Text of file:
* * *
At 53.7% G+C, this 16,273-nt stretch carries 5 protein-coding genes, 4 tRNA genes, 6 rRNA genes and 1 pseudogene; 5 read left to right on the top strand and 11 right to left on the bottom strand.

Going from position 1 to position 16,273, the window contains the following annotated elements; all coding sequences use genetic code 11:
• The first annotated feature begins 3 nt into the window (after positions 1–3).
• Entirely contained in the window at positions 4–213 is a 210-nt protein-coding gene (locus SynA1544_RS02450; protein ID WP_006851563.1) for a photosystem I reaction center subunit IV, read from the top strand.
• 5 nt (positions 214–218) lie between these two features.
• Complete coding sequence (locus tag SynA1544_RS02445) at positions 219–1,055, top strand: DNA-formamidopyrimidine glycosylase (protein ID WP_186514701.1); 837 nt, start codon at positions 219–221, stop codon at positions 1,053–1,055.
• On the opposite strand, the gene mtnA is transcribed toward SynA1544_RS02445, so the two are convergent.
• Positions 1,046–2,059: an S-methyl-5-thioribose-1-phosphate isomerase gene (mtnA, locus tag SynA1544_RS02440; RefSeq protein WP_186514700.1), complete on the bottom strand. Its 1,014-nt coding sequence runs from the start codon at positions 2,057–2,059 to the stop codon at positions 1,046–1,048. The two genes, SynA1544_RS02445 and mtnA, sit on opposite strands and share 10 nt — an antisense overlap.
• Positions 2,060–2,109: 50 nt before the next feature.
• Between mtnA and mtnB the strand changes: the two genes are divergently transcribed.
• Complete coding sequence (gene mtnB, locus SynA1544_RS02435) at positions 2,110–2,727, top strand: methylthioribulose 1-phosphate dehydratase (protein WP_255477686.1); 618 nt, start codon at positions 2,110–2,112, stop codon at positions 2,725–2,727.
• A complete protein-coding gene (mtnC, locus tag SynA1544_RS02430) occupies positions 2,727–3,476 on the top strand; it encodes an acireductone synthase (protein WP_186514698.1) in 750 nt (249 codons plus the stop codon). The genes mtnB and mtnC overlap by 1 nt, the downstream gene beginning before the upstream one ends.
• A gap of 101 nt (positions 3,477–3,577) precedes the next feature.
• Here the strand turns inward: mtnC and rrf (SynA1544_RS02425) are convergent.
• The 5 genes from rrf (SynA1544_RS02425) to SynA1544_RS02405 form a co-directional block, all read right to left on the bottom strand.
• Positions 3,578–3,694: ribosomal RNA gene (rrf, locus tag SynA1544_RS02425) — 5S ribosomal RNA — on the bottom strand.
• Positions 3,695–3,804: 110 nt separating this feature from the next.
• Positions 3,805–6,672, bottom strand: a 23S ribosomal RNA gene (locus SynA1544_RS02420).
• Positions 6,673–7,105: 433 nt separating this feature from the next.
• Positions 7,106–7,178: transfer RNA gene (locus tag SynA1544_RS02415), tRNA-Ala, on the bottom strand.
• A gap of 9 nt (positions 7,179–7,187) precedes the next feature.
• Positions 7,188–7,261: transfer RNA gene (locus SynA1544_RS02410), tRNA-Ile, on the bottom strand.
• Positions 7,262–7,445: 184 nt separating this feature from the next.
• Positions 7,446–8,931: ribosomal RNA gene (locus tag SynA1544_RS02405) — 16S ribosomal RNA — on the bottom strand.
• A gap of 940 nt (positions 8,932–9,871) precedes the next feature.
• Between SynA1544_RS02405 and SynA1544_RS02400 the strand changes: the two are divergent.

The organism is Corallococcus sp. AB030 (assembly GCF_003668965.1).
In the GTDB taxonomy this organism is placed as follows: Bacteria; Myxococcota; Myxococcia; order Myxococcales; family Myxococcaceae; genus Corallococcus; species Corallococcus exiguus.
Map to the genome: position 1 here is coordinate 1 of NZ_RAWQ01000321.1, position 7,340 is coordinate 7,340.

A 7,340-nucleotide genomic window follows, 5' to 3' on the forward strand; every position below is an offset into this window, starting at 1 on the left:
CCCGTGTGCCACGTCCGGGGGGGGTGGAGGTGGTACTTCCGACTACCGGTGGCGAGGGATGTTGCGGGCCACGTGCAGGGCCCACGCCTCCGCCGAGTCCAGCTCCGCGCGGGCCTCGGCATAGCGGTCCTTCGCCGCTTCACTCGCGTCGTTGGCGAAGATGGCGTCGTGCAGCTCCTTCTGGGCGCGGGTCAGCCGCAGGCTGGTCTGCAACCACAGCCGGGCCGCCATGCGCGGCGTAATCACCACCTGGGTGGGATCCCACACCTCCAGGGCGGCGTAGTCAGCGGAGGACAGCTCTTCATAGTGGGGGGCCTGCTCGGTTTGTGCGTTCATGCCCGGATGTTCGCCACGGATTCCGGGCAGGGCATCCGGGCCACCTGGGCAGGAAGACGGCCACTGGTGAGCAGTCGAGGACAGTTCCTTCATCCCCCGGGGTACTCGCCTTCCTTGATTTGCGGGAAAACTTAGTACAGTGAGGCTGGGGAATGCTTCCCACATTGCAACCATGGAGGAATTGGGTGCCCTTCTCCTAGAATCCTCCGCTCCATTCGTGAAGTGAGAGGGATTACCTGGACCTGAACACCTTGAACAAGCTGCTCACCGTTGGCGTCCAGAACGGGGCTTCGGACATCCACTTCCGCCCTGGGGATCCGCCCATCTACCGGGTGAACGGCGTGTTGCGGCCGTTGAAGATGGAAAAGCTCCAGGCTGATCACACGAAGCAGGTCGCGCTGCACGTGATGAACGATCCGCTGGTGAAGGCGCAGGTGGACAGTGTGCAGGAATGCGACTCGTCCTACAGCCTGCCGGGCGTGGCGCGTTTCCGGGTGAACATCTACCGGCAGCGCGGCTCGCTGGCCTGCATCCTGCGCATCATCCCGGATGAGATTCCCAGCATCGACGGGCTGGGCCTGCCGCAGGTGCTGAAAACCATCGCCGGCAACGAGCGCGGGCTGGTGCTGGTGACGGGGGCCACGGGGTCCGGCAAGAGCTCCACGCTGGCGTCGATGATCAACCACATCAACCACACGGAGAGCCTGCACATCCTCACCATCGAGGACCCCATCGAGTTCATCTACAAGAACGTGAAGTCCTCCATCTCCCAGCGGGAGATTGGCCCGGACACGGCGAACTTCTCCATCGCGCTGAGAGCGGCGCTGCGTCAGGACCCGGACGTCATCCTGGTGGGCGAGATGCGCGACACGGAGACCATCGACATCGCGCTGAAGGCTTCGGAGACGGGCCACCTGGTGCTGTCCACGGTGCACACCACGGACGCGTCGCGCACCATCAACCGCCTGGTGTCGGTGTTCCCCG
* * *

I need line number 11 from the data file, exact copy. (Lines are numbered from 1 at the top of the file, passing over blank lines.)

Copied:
• Complete coding sequence (gene mtnB, locus SynA1544_RS02435) at positions 2,110–2,727, top strand: methylthioribulose 1-phosphate dehydratase (protein WP_255477686.1); 618 nt, start codon at positions 2,110–2,112, stop codon at positions 2,725–2,727.